Liquid laser detects genes linked to cancer

Using a liquid laser, researchers at the University of Michigan have developed a way to detect the slight genetic mutations that might predispose a person to a particular type of cancer or other diseases.

Liquid laser identifies and differentiates mutated DNA from healthy DNA by a single base
Liquid laser identifies and differentiates mutated DNA from healthy DNA by a single base

Using a liquid laser, researchers at the University of Michigan (Ann Arbor, MI) have developed a way to detect the slight genetic mutations that might predispose a person to a particular type of cancer or other diseases. The work could advance understanding of the genetic basis of diseases, and also has applications in personalized medicine.

The current approach uses fluorescent dye and other biological molecules to find and bind to mutated DNA strands. When a patrol molecule catches one of these strands, it emits fluorescence. However, the patrol molecules tend to bind to healthy DNA as well, giving off a background glow that is only slightly dimmer than a positive signal. Xudong Fan, an associate professor in the Department of Biomedical Engineering and principal investigator on the project, says that failure to discern the difference in signals could yield misdiagnosis. "The patient may have the mutated gene, but you wouldn't detect it," he says.

With conventional fluorescence, the signal from mutated DNA might be only a few tenths of a percent higher than the background noise. But with Fan's liquid laser approach, it's hundreds of times brighter.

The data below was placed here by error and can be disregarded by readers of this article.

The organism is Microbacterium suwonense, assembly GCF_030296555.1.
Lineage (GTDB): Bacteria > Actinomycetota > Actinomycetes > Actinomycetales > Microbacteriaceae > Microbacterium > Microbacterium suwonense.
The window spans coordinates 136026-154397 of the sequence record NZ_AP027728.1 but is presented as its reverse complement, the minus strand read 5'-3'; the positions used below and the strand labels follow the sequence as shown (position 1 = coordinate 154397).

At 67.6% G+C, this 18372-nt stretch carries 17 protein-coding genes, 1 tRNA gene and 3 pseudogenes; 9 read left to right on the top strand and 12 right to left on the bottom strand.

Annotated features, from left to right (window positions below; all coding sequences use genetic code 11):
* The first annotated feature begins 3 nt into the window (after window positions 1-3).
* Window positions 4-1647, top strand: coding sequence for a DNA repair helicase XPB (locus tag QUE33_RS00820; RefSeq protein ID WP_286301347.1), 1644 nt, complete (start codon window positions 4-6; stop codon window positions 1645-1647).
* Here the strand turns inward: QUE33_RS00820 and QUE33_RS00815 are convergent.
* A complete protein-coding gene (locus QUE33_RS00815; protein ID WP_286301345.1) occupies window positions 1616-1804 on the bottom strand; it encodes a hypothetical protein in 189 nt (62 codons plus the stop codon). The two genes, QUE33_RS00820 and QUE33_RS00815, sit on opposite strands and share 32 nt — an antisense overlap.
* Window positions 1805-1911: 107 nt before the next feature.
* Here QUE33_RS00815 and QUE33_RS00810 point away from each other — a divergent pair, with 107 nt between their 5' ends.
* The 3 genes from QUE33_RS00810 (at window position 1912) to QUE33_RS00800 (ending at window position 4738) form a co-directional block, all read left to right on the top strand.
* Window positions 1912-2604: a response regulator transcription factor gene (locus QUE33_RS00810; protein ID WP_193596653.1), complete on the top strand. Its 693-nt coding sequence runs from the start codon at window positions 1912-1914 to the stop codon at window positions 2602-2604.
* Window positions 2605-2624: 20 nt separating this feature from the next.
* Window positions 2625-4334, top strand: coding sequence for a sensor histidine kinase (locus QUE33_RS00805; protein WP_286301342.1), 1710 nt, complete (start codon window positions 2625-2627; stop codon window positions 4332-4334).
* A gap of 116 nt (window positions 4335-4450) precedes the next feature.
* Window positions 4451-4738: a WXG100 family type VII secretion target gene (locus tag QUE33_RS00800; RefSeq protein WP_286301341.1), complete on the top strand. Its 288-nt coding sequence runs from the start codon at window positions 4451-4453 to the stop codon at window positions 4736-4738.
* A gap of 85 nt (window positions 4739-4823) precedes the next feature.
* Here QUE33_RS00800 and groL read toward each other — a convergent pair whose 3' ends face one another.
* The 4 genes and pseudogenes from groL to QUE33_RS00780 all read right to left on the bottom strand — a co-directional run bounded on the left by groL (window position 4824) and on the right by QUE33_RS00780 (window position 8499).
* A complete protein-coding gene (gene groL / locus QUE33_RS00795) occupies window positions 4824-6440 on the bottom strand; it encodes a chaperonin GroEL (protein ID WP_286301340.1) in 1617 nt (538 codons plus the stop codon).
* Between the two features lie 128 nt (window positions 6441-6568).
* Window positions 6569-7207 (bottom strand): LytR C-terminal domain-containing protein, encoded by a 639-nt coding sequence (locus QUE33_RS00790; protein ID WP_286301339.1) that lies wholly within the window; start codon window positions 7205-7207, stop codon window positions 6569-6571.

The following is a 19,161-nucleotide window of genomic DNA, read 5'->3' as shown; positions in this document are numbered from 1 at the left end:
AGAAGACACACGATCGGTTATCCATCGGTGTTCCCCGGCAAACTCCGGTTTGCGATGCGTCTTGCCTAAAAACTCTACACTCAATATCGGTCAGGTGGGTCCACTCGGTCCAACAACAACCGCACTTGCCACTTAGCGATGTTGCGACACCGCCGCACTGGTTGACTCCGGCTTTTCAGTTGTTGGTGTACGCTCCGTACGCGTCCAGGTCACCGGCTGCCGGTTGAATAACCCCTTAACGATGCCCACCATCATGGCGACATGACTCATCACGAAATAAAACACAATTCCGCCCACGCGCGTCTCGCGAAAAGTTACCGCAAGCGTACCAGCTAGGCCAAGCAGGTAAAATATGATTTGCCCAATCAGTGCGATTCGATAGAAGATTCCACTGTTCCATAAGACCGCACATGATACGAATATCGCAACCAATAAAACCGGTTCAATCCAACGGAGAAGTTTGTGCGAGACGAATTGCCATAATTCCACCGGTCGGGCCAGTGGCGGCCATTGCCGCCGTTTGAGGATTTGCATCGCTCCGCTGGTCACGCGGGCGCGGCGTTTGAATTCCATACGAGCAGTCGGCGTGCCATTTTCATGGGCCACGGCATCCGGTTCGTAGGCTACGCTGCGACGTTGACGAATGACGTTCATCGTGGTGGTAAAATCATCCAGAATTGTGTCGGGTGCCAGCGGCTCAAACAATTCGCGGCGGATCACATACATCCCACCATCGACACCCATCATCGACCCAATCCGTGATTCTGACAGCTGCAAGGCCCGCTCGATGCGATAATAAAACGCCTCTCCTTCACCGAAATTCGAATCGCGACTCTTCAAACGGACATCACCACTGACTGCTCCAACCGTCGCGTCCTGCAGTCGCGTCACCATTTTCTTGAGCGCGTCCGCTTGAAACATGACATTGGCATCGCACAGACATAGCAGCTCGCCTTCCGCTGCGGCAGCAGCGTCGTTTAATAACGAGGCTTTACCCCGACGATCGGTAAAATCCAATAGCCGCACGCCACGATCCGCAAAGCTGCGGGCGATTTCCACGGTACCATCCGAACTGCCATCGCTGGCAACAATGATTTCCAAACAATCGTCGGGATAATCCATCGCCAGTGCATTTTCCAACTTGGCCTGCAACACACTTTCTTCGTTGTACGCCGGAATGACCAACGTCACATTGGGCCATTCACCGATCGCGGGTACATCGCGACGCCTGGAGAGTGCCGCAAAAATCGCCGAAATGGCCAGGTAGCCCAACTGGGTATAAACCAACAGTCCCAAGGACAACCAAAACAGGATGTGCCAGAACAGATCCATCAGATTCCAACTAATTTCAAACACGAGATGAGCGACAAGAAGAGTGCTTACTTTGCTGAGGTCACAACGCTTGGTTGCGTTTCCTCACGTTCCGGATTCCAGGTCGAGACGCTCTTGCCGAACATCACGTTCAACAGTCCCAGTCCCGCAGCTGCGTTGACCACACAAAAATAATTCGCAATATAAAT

Liquid laser identifies and differentiates mutated DNA from healthy DNA by a single baseLiquid laser identifies and differentiates mutated DNA from healthy DNA by a single base
Using a liquid laser, University of Michigan professor Xudong Fan has developed a highly sensitive technique for identifying mutated DNA that differs from healthy DNA by a single base. The fine, white horizontal line (center) is the capillary cavity that enables the laser to amplify the intrinsic difference in the light signals from healthy and mutated DNA. (Image courtesy of Nicole Casal Moore)

Fan, who works at the intersection of biomedical engineering and photonics, has been developing liquid lasers—which amplify light by passing it through a dye—for the past five years. Finding a way to amplify the intrinsic difference in the signals, Fan's setup amplifies the signal in a glass capillary called a "ring resonator cavity."

Last year, Fan and his research group found that they could employ DNA to modulate a liquid laser, or turn it on and off. His group is one of just a few in the world to accomplish this, he says. Looking at the laser output enabled him and his team to see what's causing the different outputs—thereby enabling them to detect differences in the DNA.

Currently, the university is pursuing patent protection for the intellectual property, and is seeking commercialization partners to help bring the technology to market.

The results of the work have been published in Angewandte Chemie. For more information, please visit http://onlinelibrary.wiley.com/doi/10.1002/anie.201107381/abstract.

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